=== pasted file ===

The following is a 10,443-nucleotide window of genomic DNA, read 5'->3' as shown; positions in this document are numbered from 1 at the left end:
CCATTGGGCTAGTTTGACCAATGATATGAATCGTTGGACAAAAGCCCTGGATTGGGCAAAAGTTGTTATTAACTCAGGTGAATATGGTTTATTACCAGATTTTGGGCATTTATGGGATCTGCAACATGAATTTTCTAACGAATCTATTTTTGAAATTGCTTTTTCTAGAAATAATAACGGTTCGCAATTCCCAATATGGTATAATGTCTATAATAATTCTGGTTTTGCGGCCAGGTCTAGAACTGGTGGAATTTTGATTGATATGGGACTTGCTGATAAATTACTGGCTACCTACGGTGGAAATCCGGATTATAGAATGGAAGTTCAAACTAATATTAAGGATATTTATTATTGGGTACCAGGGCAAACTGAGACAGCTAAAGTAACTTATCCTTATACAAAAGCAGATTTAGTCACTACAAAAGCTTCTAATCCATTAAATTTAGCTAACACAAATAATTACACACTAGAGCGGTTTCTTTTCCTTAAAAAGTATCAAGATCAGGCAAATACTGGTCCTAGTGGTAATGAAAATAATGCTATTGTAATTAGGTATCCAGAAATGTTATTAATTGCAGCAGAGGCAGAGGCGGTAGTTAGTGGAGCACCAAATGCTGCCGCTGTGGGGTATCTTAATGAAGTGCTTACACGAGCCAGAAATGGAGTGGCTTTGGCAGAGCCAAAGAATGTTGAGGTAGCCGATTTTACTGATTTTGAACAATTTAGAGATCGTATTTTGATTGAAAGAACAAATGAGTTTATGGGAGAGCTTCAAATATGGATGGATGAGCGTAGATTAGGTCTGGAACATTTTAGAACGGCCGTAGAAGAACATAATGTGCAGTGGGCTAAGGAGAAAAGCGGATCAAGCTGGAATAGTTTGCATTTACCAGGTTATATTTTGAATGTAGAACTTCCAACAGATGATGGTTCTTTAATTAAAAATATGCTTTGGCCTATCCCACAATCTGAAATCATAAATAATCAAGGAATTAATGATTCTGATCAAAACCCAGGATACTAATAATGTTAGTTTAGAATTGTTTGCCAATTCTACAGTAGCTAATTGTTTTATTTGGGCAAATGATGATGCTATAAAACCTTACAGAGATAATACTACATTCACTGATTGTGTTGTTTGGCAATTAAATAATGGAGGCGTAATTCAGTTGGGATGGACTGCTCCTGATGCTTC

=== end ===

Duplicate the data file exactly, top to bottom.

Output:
The following is a 10,443-nucleotide window of genomic DNA, read 5'->3' as shown; positions in this document are numbered from 1 at the left end:
CCATTGGGCTAGTTTGACCAATGATATGAATCGTTGGACAAAAGCCCTGGATTGGGCAAAAGTTGTTATTAACTCAGGTGAATATGGTTTATTACCAGATTTTGGGCATTTATGGGATCTGCAACATGAATTTTCTAACGAATCTATTTTTGAAATTGCTTTTTCTAGAAATAATAACGGTTCGCAATTCCCAATATGGTATAATGTCTATAATAATTCTGGTTTTGCGGCCAGGTCTAGAACTGGTGGAATTTTGATTGATATGGGACTTGCTGATAAATTACTGGCTACCTACGGTGGAAATCCGGATTATAGAATGGAAGTTCAAACTAATATTAAGGATATTTATTATTGGGTACCAGGGCAAACTGAGACAGCTAAAGTAACTTATCCTTATACAAAAGCAGATTTAGTCACTACAAAAGCTTCTAATCCATTAAATTTAGCTAACACAAATAATTACACACTAGAGCGGTTTCTTTTCCTTAAAAAGTATCAAGATCAGGCAAATACTGGTCCTAGTGGTAATGAAAATAATGCTATTGTAATTAGGTATCCAGAAATGTTATTAATTGCAGCAGAGGCAGAGGCGGTAGTTAGTGGAGCACCAAATGCTGCCGCTGTGGGGTATCTTAATGAAGTGCTTACACGAGCCAGAAATGGAGTGGCTTTGGCAGAGCCAAAGAATGTTGAGGTAGCCGATTTTACTGATTTTGAACAATTTAGAGATCGTATTTTGATTGAAAGAACAAATGAGTTTATGGGAGAGCTTCAAATATGGATGGATGAGCGTAGATTAGGTCTGGAACATTTTAGAACGGCCGTAGAAGAACATAATGTGCAGTGGGCTAAGGAGAAAAGCGGATCAAGCTGGAATAGTTTGCATTTACCAGGTTATATTTTGAATGTAGAACTTCCAACAGATGATGGTTCTTTAATTAAAAATATGCTTTGGCCTATCCCACAATCTGAAATCATAAATAATCAAGGAATTAATGATTCTGATCAAAACCCAGGATACTAATAATGTTAGTTTAGAATTGTTTGCCAATTCTACAGTAGCTAATTGTTTTATTTGGGCAAATGATGATGCTATAAAACCTTACAGAGATAATACTACATTCACTGATTGTGTTGTTTGGCAATTAAATAATGGAGGCGTAATTCAGTTGGGATGGACTGCTCCTGATGCTTC